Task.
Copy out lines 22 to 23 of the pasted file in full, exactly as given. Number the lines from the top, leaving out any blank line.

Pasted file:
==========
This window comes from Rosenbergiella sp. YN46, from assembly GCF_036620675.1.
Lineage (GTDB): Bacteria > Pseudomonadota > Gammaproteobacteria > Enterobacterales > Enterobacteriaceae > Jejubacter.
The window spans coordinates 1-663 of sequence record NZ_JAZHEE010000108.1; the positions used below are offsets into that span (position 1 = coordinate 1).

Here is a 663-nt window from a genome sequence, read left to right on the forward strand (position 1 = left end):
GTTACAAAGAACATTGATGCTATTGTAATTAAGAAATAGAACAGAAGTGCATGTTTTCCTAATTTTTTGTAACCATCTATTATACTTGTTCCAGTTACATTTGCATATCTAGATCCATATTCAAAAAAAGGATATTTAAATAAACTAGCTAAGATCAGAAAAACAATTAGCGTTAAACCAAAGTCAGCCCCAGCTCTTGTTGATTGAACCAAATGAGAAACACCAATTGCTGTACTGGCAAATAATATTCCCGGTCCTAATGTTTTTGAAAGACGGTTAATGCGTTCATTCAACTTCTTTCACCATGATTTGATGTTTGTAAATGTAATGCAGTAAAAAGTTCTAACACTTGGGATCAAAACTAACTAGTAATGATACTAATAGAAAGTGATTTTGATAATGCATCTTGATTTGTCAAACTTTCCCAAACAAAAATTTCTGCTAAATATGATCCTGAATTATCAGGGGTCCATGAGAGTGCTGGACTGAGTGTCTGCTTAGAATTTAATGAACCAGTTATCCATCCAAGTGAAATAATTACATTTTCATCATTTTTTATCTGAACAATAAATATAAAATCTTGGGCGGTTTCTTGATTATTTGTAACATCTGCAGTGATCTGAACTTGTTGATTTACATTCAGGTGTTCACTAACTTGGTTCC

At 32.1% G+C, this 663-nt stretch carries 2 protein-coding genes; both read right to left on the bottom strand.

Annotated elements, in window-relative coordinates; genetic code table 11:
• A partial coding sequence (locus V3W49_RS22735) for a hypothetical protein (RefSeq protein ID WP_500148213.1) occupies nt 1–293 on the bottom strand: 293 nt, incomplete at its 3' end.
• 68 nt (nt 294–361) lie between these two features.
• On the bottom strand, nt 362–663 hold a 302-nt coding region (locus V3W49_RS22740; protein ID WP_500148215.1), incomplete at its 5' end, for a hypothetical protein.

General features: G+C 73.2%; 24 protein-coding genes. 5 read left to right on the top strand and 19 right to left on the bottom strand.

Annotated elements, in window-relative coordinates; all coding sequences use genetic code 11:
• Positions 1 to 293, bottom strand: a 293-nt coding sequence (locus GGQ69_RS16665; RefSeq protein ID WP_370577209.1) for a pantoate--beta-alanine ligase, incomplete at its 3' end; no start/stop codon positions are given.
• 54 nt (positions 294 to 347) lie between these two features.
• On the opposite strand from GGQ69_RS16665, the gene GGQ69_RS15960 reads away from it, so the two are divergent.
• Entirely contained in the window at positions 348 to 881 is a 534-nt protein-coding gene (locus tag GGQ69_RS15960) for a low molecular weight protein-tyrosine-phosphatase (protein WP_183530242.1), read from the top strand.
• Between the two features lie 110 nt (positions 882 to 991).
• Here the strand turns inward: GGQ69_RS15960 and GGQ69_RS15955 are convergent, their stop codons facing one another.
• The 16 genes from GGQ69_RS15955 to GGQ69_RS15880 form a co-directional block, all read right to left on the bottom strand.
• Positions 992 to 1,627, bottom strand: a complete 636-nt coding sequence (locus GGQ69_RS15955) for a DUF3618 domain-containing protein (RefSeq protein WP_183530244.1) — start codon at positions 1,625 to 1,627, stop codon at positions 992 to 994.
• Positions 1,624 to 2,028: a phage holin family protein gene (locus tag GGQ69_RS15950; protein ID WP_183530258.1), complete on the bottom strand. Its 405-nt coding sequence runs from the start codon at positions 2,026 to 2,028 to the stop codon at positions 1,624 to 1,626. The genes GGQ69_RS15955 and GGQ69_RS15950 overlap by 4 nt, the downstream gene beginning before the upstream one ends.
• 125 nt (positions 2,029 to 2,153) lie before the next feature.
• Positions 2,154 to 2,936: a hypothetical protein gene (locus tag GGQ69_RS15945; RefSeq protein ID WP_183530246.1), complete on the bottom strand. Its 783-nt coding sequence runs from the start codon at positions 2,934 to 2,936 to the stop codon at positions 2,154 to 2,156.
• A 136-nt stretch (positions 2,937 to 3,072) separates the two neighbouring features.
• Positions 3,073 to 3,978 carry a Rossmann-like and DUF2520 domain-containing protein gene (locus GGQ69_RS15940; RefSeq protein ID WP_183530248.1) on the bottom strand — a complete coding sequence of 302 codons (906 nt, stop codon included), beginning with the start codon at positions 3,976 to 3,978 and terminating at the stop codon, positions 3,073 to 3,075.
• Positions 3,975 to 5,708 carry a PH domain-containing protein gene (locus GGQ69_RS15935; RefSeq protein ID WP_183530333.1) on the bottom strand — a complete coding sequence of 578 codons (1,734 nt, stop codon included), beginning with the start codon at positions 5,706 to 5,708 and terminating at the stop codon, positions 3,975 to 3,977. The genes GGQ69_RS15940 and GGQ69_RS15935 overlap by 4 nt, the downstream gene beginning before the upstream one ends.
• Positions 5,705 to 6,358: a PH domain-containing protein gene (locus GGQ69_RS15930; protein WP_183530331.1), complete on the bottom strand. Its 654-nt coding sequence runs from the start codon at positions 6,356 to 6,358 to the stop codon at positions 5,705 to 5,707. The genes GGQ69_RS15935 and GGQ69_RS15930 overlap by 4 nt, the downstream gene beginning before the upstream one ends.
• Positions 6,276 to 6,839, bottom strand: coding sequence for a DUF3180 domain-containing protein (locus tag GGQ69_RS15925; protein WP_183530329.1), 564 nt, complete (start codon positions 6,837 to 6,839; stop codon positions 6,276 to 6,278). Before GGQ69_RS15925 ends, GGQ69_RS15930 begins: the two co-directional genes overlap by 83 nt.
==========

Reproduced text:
• 125 nt (positions 2,029 to 2,153) lie before the next feature.
• Positions 2,154 to 2,936: a hypothetical protein gene (locus tag GGQ69_RS15945; RefSeq protein ID WP_183530246.1), complete on the bottom strand. Its 783-nt coding sequence runs from the start codon at positions 2,934 to 2,936 to the stop codon at positions 2,154 to 2,156.